Judas Priest: screaming once again
Venue: Brixton Academy, London
Rob Halford and co. ride into Brixton with Michael Schenker in tow for an evening of near-religious fervour
If proof was required that heavy metal is, in its own way, some form a religion, then naysayers should have been inside the Brixton Academy for last night’s concert by Judas Priest and Michael Schenker’s Temple Of Rock.
As the house lights dimmed for the headliners, Black Sabbath’s War Pigs blaring from the PA and with Priest’s logo fluttering on a flimsy curtain through which the band members were dimly visible, with a single voice the occupants of Brixton bellowed out the song’s words at impossibly loud volume. This was just one of several goosebumps moments throughout the evening.
Singer Doogie White quipped that Schenker’s band, including ex-Scorpions members Francis Buchholz and Herman ‘Ze German’ Rarebell, boasts “350 years of rock‘n’roll experience” and pointing out that the guitarist didn’t actually play on the Scorps’ Rock You Like A Hurricane (co-penned by Rarebell) feels like splitting hairs, but by Christ… did the crowd sing it loudly. Schenker was positively animated and grinning from ear to ear; he’s finally learned how to enjoy himself onstage, as proven during this triumphant display.
Before we get onto Priest, here’s a piece of important personal disclosure. Following the band’s epic, two-and-a-half-hour 40th anniversary show at Hammersmith in 2012, I had vowed never to see the band again. Rob Halford’s voice simply wasn’t cutting it anymore.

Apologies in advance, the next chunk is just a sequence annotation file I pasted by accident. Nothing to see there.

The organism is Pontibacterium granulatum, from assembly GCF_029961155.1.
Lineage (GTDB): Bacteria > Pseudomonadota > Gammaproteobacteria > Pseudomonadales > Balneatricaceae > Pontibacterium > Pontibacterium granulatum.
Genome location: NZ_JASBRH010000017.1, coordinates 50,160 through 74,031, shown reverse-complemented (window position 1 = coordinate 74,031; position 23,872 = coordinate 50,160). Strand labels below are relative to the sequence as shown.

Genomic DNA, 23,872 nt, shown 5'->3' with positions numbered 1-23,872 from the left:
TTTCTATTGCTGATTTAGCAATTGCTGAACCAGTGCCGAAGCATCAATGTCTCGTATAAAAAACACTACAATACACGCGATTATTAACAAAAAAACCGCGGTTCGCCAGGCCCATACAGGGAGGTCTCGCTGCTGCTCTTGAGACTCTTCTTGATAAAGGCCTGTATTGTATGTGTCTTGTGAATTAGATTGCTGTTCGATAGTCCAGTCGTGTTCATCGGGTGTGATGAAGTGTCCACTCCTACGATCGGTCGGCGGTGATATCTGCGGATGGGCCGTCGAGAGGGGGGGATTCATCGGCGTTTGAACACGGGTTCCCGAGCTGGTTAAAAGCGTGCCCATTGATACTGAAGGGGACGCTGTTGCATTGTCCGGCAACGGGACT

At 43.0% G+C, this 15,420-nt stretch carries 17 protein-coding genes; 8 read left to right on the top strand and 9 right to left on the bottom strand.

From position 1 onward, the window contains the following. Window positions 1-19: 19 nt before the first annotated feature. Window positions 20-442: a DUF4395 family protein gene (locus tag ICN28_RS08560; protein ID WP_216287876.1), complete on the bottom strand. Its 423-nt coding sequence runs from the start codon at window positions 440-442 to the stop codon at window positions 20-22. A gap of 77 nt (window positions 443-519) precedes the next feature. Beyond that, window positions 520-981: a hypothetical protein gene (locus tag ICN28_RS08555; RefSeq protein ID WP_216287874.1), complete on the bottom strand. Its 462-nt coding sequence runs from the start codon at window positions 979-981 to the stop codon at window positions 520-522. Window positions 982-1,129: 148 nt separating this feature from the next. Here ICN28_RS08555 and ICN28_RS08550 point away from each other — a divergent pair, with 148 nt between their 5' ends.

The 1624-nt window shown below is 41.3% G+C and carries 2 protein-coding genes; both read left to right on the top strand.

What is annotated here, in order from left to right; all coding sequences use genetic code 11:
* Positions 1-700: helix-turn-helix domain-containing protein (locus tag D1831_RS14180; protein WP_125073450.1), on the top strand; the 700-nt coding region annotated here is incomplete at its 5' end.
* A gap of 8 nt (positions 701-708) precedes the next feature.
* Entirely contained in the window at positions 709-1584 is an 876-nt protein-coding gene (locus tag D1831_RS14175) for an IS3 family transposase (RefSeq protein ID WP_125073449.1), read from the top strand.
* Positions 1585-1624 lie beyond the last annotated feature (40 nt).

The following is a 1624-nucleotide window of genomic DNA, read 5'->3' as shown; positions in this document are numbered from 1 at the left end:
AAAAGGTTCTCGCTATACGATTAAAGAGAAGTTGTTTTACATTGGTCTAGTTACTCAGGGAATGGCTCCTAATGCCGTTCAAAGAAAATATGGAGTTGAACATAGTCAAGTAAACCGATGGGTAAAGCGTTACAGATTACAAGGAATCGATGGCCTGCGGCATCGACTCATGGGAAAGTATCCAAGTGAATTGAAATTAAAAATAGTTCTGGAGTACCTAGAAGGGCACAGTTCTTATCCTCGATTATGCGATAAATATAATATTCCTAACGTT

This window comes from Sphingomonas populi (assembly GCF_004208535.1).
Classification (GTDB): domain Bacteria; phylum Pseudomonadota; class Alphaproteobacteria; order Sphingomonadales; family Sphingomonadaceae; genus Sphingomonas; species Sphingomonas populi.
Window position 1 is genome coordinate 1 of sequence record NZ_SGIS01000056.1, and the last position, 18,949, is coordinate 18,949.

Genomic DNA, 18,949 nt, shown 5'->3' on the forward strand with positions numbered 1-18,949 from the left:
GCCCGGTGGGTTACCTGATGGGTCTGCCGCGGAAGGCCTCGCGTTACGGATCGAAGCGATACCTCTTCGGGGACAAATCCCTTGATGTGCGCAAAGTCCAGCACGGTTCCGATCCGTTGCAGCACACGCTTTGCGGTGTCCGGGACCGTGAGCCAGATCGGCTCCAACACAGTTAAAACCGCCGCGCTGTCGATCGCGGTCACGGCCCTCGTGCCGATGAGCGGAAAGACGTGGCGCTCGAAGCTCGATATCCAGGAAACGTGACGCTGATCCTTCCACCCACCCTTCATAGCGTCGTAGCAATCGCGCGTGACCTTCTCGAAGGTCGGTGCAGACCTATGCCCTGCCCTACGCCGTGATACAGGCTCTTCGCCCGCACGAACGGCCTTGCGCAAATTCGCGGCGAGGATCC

It was recent reports of Halford singing far better than in recent years, along with the fact that their current album Redeemer Of Souls proved a grower, that tempted me back. Nevertheless, I felt some trepidation.
Oh ye of little faith. Fuck knows how he managed it – and had I not seen and heard it with my own eyes and ears, I’d never have believed the fact – but Rob’s performance last night left me eating those words. Sure his voice has changed. He’s 64 fucking years old! The delivery is rougher, the really high notes tougher to reach and indeed to sustain. But a combination of a shorter, more sensible set-list, slightly adapted phrasing, bags of echo and effects and sheer bloody-minded determination ensures he sounds more than passable the entire way through.
If there was ‘trickery’… well, I sought it, and saw/heard no evidence.
As two of the quintessential moments in metal history and requiring the full banshee treatment, Victim Of Changes and Beyond The Realms Of Death – both delivered before the halfway mark – were where the wheels could quite possibly have come off… and, believe me, they didn’t.
The night’s three new numbers (Dragonaut, Halls Of Valhalla and Redeemer Of Souls) deserved inclusion, and it was terrific to hear the likes of Desert Plains, The Rage and Screaming For Vengeance back in the repertoire.
But the night’s star was Halford, with his array of costume changes and wonderful cheesy banter. Look in the dictionary for the definition of the word ‘ludicrous’ and there'll be a photograph of Rob, resplendent in a long, silver, leather coat, resembling Emperor Ming caught in flagrante delicto at a Roman baths orgy.
A few months ago he told Classic Rock: “I’d love to be singing Painkiller when I’m seventy”.
Don’t bet against it.